One of the sections included in the annual Senior Edition is a series of essays titled Seniors Speak. These works are written and submitted to The Acronym by members of the graduating class, allowing them to reflect on their experiences, share advice, and advocate for change. The writer of this piece is Maahum Hamayat (NSU ’24), who lived in 1506A wing during her senior year. She was a wing guide for 06A, and was involved in Heliotrope, Track, and was President of MSA.
Beep beep beeeeep. Dazed, I hit snooze several more times before I realize I’m running late. One page of rushed Qur’an later, I pin my headscarf, the Hijab, into place and cram books into my backpack. I should have packed it last night… but I fell asleep at my desk while studying around 2 am. Oops. The daily 7:55 am sprint for my 8 am class ends when I peer into my classroom at 8:01. Oh God, I’m late. I chose to sit at the front, and my teacher patiently waits for me to settle. My roommate sympathetically passes me a croissant. In class, I force myself to be awake. Its test after test, assignment after assignment, and I sometimes feel trapped in the tides of trying to retain information. But while doodling henna designs on my notebooks, in fleeting moments, I glimpse freedom.
My days at school blur together, making me feel like a space-time traveler. Sophomore year and junior year vanished after I blinked twice, and senior year is coming to an end. But through the challenges that come from living and learning with Illinois’ ‘best and brightest,’ I know I have an outlet. Even if only for a few minutes during each prayer, my religion is a warm blanket in the storm of the unfamiliarity of the future.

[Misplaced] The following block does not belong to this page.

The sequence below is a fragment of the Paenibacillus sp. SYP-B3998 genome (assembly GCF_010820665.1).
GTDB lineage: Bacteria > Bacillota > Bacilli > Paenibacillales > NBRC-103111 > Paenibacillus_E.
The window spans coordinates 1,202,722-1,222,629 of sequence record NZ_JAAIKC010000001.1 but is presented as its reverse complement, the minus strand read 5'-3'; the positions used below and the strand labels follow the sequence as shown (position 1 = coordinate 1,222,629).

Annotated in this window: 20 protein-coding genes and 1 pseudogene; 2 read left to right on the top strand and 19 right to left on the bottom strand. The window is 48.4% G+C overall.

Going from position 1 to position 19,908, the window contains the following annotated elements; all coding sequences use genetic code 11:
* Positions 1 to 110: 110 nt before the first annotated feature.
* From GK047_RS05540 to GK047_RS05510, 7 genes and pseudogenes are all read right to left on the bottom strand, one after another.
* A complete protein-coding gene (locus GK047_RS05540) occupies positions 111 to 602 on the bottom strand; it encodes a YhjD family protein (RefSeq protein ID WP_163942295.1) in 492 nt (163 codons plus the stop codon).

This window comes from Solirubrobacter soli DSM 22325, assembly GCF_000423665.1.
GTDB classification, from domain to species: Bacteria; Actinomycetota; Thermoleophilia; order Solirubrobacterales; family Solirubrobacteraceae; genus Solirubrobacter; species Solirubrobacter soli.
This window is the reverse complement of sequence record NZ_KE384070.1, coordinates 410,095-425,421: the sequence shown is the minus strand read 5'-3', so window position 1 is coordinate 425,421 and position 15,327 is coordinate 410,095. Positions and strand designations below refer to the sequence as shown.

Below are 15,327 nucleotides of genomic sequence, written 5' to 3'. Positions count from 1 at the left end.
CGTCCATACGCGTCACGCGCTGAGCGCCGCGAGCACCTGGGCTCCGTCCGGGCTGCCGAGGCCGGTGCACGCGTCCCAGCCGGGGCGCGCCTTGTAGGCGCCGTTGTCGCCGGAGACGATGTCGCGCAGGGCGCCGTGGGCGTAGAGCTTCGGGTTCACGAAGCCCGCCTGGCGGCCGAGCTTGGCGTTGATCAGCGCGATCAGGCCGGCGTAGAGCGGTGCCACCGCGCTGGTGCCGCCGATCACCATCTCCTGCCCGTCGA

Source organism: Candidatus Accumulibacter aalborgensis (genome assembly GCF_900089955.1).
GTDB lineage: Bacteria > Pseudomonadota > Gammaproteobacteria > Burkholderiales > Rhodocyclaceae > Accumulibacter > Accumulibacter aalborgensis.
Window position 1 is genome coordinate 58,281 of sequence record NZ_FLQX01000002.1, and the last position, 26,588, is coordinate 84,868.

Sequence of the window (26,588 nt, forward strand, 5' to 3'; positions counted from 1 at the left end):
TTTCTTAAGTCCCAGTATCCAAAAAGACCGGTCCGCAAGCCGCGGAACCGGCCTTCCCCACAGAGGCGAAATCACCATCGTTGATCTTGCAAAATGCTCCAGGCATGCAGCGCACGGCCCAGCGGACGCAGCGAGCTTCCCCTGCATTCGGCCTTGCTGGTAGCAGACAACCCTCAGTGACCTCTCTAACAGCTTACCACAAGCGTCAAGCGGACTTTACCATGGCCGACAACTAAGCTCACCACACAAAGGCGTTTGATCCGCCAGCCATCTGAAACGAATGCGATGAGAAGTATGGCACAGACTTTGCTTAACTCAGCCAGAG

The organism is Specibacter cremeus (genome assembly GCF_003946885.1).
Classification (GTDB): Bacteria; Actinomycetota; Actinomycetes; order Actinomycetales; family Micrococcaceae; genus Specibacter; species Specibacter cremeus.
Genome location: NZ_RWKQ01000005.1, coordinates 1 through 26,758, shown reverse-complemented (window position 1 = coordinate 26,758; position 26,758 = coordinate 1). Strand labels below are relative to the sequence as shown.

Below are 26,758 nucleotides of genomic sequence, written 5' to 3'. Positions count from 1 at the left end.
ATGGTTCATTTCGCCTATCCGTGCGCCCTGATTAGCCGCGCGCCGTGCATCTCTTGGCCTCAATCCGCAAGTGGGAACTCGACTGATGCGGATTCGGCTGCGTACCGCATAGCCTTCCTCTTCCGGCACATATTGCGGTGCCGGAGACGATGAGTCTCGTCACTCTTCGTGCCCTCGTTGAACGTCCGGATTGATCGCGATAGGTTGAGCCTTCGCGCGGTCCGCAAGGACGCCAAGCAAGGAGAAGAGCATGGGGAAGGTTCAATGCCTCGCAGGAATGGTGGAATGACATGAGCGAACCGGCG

Wearing Hijab empowers me, but I often worry about its impact. I feel empowered to use the hijab as a way to showcase my identity as an American-Muslim woman, but more than anything, I wear it for myself. Ever since the life-altering day in fifth grade when I first wore a hijab at school, it has been a wild ride of discrimination and fear, but also self-love and acceptance all at the same time.
At school, time moves fast. To focus my life’s camera lens, I listen to nature around me. The last few chirps before the birds go to sleep is the peak time for Maghrib prayer. In the ever-changing present, coming back to my prayer mat every day is my medication for hardships. Line by line, the sound of Qur’an recitations melts my math frustrations away for a while, reminding me that human connections are important, as the Prophet used to keep ties with his family, friends, and even people who he didn’t agree with. I call my parents for the night, telling them the crazy news of the day, and what essay it is now that I only have one hour left to submit online.*Just like that, my time at IMSA is coming to an end. My three years at IMSA have been a whirlwind of emotions and memories. My grades weren’t the best. I cried many tears and pulled countless all-nighters, thinking that I wasn’t good enough. But through these years, my faith in my religion became stronger.
At first, I didn’t tell anyone at home that I went to IMSA. “We don’t want the Evil Eye on you,” my parents explained. “Once you achieve your goals, always be humble. At the end of the day, it’s because of God that you came so far.” I trust God to bestow opportunities upon me, but I know that it’s my job to take them in full stride and work for them. I push my chair away from my desk and reach for my backpack, forever unzipped because I always feel like I need to be doing something, creating something.
I might not be attending college in Chicago, the place I’ve called home for the past eighteen years, but I know that family and friends are just a phone call away. My belief in God and the foundations of my religion will also help me strive to better myself. In the future, I yearn to create something new to add to the art that exists in the world. In addition to my paintings and drawings, I want to make discoveries in medicinal research and research more about Islam. IMSA has given me a taste of what is yet to come, and for that I say… Alhumdullilah** for everything. For better or for worse, I will never forget you, IMSA. I hope you remember me.
*Here are my favorite study tunes:
Chinese Traditional: https://www.youtube.com/watch?v=7D-Nj64uMW8&list=PL8oP-g66wukNlAvTYqQh6BzqUb6nptpYh&index=13
In English: https://www.youtube.com/watch?v=cHOrHGpL4u0&list=PL8oP-g66wukMM9a3VpFv8t3SkqBQZMZqI
**Praise be to God in Arabic